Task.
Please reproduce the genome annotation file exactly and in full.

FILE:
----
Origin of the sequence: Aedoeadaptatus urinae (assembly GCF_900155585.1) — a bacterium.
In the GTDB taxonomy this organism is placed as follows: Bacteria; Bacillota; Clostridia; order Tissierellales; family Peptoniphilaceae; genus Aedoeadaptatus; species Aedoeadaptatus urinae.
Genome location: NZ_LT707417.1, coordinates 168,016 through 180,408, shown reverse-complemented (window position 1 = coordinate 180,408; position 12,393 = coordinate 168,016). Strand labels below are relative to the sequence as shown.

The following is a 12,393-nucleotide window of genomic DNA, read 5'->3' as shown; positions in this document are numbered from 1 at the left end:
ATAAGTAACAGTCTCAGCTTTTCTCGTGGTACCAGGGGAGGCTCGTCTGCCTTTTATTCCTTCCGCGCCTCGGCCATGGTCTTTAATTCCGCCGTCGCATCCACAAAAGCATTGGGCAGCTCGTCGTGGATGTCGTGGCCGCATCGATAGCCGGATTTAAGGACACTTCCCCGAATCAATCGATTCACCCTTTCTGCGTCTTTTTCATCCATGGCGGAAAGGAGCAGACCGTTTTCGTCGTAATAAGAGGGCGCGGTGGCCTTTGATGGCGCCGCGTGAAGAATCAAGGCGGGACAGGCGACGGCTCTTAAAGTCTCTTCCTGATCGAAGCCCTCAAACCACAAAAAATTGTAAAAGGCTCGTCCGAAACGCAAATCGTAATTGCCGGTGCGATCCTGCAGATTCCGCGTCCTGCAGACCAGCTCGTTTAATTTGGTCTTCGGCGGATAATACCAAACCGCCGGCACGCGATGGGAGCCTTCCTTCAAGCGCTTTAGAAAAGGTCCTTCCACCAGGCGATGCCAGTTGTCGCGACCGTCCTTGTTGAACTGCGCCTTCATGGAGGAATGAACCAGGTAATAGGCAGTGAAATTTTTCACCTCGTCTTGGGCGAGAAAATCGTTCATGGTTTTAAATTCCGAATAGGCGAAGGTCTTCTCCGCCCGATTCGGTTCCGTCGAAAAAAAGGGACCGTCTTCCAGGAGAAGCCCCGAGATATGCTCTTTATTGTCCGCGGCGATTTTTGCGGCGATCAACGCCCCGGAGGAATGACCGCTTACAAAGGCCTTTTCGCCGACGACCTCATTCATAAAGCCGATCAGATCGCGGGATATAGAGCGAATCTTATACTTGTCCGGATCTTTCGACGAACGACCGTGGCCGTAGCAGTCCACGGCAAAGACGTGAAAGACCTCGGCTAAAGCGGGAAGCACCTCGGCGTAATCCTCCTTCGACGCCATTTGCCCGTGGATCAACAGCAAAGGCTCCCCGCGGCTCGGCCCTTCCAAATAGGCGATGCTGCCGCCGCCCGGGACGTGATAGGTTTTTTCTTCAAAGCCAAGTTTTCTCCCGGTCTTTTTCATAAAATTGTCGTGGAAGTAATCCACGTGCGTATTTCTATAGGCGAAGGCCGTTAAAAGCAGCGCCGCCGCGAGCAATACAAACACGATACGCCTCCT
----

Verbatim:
Origin of the sequence: Aedoeadaptatus urinae (assembly GCF_900155585.1) — a bacterium.
In the GTDB taxonomy this organism is placed as follows: Bacteria; Bacillota; Clostridia; order Tissierellales; family Peptoniphilaceae; genus Aedoeadaptatus; species Aedoeadaptatus urinae.
Genome location: NZ_LT707417.1, coordinates 168,016 through 180,408, shown reverse-complemented (window position 1 = coordinate 180,408; position 12,393 = coordinate 168,016). Strand labels below are relative to the sequence as shown.

The following is a 12,393-nucleotide window of genomic DNA, read 5'->3' as shown; positions in this document are numbered from 1 at the left end:
ATAAGTAACAGTCTCAGCTTTTCTCGTGGTACCAGGGGAGGCTCGTCTGCCTTTTATTCCTTCCGCGCCTCGGCCATGGTCTTTAATTCCGCCGTCGCATCCACAAAAGCATTGGGCAGCTCGTCGTGGATGTCGTGGCCGCATCGATAGCCGGATTTAAGGACACTTCCCCGAATCAATCGATTCACCCTTTCTGCGTCTTTTTCATCCATGGCGGAAAGGAGCAGACCGTTTTCGTCGTAATAAGAGGGCGCGGTGGCCTTTGATGGCGCCGCGTGAAGAATCAAGGCGGGACAGGCGACGGCTCTTAAAGTCTCTTCCTGATCGAAGCCCTCAAACCACAAAAAATTGTAAAAGGCTCGTCCGAAACGCAAATCGTAATTGCCGGTGCGATCCTGCAGATTCCGCGTCCTGCAGACCAGCTCGTTTAATTTGGTCTTCGGCGGATAATACCAAACCGCCGGCACGCGATGGGAGCCTTCCTTCAAGCGCTTTAGAAAAGGTCCTTCCACCAGGCGATGCCAGTTGTCGCGACCGTCCTTGTTGAACTGCGCCTTCATGGAGGAATGAACCAGGTAATAGGCAGTGAAATTTTTCACCTCGTCTTGGGCGAGAAAATCGTTCATGGTTTTAAATTCCGAATAGGCGAAGGTCTTCTCCGCCCGATTCGGTTCCGTCGAAAAAAAGGGACCGTCTTCCAGGAGAAGCCCCGAGATATGCTCTTTATTGTCCGCGGCGATTTTTGCGGCGATCAACGCCCCGGAGGAATGACCGCTTACAAAGGCCTTTTCGCCGACGACCTCATTCATAAAGCCGATCAGATCGCGGGATATAGAGCGAATCTTATACTTGTCCGGATCTTTCGACGAACGACCGTGGCCGTAGCAGTCCACGGCAAAGACGTGAAAGACCTCGGCTAAAGCGGGAAGCACCTCGGCGTAATCCTCCTTCGACGCCATTTGCCCGTGGATCAACAGCAAAGGCTCCCCGCGGCTCGGCCCTTCCAAATAGGCGATGCTGCCGCCGCCCGGGACGTGATAGGTTTTTTCTTCAAAGCCAAGTTTTCTCCCGGTCTTTTTCATAAAATTGTCGTGGAAGTAATCCACGTGCGTATTTCTATAGGCGAAGGCCGTTAAAAGCAGCGCCGCCGCGAGCAATACAAACACGATACGCCTCCT